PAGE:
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Religious leaders in CNY urge using less fossil fuels to combat climate change

Religious leaders across central New York have a message on this Earth Day; everyone needs to cut back on fossil fuels to stop runaway climate change. A statement signed by leaders of a broad spectrum of faiths, from Tibetan Buddhists to Muslims to Christians, urges central New York to start planning a transition away from fossil fuels, now. "Given the dangers represented by the continued burning of fossil fuels to the planet we depend upon for life and the importance of the next ten years in...

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From his Black Baptist roots to his braggadocious banter, Cassius Clay joined the Nation of Islam and became Muhammad Ali. He was more than a  silver-tongued boxer; he was a champion for Black empowerment, and when he resisted the Vietnam draft -- an historic defender of religious freedom. Until the end of his life, Ali fought his own sacred struggle as he negotiated the release of hostages, journeyed with Parkinson’s disease, and worked across religious traditions to advance the dignity of all humanity. Ali shook up the world. And this means as much for us today as it did in the past. 

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YONKERS, N.Y. (AP) — Walk-in COVID-19 shots will be available to anyone over 60 at mass vaccination sites run by New York state starting Friday, Gov. Andrew Cuomo announced Wednesday.

“You can just walk in to any of the mass vaccinations sites across the state, and walk in, and they will give you the vaccine,” Cuomo said during a virtual briefing in Yonkers. “You don’t have to go onto the internet. You don’t have to make a phone call. You don’t have to do anything. Just show up at the vaccination site if you’re 60-plus and they will give you vaccine.”

Liz Tallent was by her computer, ready. She's the marketing and special events director at The Orange Peel in Asheville, N.C., a 1,050-cap venue that has hosted everyone from songwriter Nick Lowe, to Sublime cover band Badfish, to rapper Danny Brown. Like every other music venue, The Orange Peel was hit hard by the pandemic shut downs. Distanced indoor events would barely break even, and because of how the space is set up, there hasn't been a real way to do outdoor events, either.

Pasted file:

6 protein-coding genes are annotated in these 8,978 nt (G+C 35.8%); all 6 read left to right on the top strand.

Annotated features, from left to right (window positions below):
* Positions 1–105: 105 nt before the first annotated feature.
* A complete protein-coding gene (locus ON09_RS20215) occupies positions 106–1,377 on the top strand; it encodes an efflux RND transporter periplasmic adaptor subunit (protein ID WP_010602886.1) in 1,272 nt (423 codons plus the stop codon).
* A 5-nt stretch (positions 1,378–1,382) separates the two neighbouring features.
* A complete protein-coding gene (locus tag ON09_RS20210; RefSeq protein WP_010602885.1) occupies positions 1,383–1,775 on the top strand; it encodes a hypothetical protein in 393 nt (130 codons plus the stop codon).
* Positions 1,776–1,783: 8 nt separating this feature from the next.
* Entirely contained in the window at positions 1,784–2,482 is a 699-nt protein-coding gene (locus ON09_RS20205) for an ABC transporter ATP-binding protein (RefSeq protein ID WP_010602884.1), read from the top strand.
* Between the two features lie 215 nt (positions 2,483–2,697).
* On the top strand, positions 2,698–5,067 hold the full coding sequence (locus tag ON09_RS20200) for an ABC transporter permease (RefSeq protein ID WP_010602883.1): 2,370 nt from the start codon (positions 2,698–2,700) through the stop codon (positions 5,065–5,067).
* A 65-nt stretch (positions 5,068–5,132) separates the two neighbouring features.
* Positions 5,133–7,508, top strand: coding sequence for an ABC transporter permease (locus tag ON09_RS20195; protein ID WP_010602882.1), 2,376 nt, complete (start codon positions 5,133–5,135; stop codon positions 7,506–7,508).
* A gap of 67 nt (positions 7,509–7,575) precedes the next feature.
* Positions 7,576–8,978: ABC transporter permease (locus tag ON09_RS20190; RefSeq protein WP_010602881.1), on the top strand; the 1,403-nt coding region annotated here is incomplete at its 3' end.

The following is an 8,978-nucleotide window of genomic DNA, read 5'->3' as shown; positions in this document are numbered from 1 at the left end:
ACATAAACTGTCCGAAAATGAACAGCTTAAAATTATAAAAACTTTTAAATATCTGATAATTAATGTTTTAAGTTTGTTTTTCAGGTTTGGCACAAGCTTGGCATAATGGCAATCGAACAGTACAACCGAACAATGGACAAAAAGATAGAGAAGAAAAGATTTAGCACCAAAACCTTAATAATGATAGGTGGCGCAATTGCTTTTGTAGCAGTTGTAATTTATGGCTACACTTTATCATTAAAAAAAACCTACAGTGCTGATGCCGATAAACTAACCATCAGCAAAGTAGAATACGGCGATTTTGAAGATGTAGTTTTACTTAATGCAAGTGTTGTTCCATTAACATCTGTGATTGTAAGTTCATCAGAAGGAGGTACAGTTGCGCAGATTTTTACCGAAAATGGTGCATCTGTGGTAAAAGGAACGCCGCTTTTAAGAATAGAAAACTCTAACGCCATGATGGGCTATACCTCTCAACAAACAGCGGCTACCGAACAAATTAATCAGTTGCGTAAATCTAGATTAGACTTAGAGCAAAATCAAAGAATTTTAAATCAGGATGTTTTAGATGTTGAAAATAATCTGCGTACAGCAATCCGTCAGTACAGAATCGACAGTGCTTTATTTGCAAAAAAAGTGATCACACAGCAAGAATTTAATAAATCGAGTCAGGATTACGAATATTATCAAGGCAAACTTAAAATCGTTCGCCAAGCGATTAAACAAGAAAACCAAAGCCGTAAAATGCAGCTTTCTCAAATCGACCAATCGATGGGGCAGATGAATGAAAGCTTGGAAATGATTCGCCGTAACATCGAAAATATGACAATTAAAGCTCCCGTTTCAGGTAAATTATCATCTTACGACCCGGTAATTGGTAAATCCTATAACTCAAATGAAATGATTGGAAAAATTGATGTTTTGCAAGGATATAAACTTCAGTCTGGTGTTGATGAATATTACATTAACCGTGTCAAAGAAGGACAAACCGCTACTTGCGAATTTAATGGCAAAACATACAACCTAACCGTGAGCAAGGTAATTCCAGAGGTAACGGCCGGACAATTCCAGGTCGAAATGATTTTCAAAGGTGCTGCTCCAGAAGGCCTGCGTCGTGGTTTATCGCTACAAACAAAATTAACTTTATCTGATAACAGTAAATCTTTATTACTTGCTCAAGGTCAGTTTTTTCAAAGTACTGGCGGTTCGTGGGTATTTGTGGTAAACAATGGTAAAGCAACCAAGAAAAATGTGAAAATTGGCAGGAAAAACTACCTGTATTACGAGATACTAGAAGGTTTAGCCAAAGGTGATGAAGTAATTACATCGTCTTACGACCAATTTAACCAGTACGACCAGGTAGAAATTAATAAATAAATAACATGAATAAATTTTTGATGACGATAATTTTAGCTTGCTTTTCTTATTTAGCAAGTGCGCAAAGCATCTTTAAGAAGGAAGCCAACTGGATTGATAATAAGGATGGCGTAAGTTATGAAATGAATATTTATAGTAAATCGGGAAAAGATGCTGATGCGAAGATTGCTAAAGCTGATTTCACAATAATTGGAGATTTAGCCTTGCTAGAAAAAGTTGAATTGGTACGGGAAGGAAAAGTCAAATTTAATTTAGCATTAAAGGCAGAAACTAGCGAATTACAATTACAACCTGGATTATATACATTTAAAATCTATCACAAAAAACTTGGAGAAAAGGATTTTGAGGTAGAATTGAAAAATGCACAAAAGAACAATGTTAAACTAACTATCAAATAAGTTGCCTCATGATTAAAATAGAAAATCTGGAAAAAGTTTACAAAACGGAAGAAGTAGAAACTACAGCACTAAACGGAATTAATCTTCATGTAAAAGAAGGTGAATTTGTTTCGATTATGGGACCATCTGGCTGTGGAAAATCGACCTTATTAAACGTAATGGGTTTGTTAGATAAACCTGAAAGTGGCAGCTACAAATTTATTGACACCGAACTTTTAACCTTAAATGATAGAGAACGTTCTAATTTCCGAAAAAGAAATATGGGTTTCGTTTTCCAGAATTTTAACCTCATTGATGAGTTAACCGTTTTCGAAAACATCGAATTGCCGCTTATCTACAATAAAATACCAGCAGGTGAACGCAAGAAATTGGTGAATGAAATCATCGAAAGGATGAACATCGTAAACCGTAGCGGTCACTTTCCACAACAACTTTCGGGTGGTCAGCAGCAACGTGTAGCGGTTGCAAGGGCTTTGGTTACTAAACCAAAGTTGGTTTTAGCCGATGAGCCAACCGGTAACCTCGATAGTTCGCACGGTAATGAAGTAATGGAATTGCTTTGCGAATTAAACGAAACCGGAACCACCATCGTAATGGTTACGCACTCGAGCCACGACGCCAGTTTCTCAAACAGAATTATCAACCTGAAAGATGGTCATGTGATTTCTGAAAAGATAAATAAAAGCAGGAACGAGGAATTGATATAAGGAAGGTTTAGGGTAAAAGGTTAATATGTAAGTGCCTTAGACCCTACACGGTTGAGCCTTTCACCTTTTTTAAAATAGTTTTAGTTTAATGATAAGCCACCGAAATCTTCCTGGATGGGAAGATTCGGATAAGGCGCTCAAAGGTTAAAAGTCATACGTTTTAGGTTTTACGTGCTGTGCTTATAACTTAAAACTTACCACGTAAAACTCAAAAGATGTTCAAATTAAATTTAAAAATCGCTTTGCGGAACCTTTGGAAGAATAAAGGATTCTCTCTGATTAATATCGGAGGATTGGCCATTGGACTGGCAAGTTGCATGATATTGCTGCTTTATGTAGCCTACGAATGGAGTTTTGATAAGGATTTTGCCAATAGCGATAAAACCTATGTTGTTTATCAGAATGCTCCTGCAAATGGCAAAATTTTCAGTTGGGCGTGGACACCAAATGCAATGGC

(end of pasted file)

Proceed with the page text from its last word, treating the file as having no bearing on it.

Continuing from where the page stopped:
Manhattan's district attorney announced Wednesday that his office will no longer prosecute prostitution and unlicensed massage under a new policy that's believed to be the first of its kind in New York.

Peeling paint. Cracked buckets. Employees dragging unsealed bags of medical waste. Procedures ignored. Inadequately trained staff.

President Biden announced Wednesday that Americans have received 200 million COVID-19 vaccinations since he took office, double his initial goal of 100 million vaccinations in his first 100 days, and what he called "an incredible achievement for the nation."

Biden, who will officially cross the 100-day mark next week, also announced the availability of tax credits to employers who give their workers paid leave to get a shot.

"No working American should lose a single dollar from their paycheck because they are doing their patriotic duty to get vaccinated," Biden said.

Scientists and public health experts agree that masks are effective at lowering the spread of the coronavirus indoors, where the vast majority of transmission is likely to occur.

But what about outside?

About two dozen states have statewide mask mandates that generally require people to wear masks outside when they're not able to stay at least 6 feet apart. Many cities have their own rules.

The murder conviction of Derek Chauvin could represent "a huge paradigm shift," if three other Minneapolis officers charged in George Floyd's death are also convicted, says Nekima Levy Armstrong, a civil rights attorney and activist in Minneapolis.

President Biden's climate envoy, John Kerry, and his Chinese counterpart, Xie Zhenhua, agreed last week that China and the United States, the world's two biggest emitters of greenhouse gases, should cooperate on tackling the climate crisis.

But with bilateral ties at their worst in decades, and few details emerging from their meeting in Shanghai, observers have been left to guess what that cooperation might look like.

BERLIN — Tareq Alaows was hoping to become the first Syrian refugee to win a seat in Germany's parliament when the country goes to the polls in September.

Speaking to NPR in February after announcing his candidacy with the Green Party, the 31-year-old lawyer and human rights activist from Damascus was full of ambition to help make Germany a better place.

"From my own experience as an asylum-seeker, I know that Germany needs to improve its integration policies, because they impact everyone, not just refugees," he said. "I want to effect change for everyone in Germany."

It was 4 o'clock in the morning, well before sunrise, and cold. A light wintry mix of rain and snow was falling. The lousy weather was a relief, as it meant even less of a chance that someone might randomly pass by. The small group of scientists didn't want anyone to see what they were about to do.

They'd brought flashlights, a shovel, a trowel, a tape measure and an old map. The map looked more like a blueprint than a pirate's guide to buried treasure. Still, it did show the secret location of something precious stashed away underground.

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